Alvin Miller Sr. was among the 70 WWII veterans who took the last Honor Flight to Washington D.C. in early November.
The trip had special meaning to him because his son went along as his guardian.
This was not the only father-son team on the flight. The trip for both Miller's was nothing short of extraordinary, because of what happened decades ago.
"My dad and I were separated for 60 years," said Alvin Miller Jr. as the flight was about to leave Gulfport.
"We had virtually no contact. I did not know where he was and he had no idea where I was for all that time."
Alvin Miller Sr. and his wife had divorced when their son was only 4-years-old. That's how they lost contact with one another.
With the help of Facebook, they eventually hooked up about two years ago. Both have felt very blessed since they got back together.
"This trip is all about my dad. This is his opportunity to reflect on his days in the war, so long ago."
Then it was off to the capital with the other veterans.
After their first stop at the WWII Memorial, Alvin Miller Sr. talked about what it meant to him.
"I am so thankful I have lived long enough to come here with my son," said Alvin Miller Sr.
"To have him here meant more than I can put into words."
The Miller's would then go to the place that honors the fallen from another war, the Vietnam Memorial Wall.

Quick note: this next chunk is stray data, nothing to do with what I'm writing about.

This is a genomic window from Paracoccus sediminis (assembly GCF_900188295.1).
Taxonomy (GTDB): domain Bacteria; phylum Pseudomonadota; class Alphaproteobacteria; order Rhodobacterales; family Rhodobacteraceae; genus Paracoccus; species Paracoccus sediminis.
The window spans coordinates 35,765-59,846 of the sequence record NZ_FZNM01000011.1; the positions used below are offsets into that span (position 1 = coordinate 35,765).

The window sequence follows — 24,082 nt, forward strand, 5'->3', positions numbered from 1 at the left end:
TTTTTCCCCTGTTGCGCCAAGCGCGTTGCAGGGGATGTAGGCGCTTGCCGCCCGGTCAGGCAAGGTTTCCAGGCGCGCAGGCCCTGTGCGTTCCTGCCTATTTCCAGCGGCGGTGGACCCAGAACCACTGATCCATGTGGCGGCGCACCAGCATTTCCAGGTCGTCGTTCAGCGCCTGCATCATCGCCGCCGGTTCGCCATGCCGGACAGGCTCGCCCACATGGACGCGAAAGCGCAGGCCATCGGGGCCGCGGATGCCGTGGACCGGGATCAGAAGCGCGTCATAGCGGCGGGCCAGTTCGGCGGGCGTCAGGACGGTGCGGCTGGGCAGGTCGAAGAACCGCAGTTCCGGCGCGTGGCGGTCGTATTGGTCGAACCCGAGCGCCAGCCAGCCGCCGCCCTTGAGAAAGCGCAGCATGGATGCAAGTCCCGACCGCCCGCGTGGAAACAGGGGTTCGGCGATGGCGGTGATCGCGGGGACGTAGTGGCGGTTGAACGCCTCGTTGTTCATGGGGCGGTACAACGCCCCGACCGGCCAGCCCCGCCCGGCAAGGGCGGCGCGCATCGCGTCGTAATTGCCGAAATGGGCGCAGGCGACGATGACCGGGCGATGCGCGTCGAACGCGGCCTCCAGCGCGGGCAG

Alvin Miller Jr. was a medic in Vietnam, so it had special meaning to him.
As he approached the wall for the very first time, his years of pent up emotions over the war and all he had been through, began to come to the surface.
"I am about ready to bust out crying," said Alvin Miller Jr.
He could not help but think of those he served with, and wonder how many are on the wall.
"I promise you there are a lot of guys I knew, guys I went to boot camp with, guys I served with."
He spent a few minutes at the wall on that November day, just looking at all the names.
As he was leaving, he shed a tear and saluted his fallen comrades.
For the father and son, the journey to Washington was all about getting to know one another again, and giving thanks.
Both had made it through their own wars, and now were able to be together again, after all those years.
It was truly a journey that neither man will ever forget.
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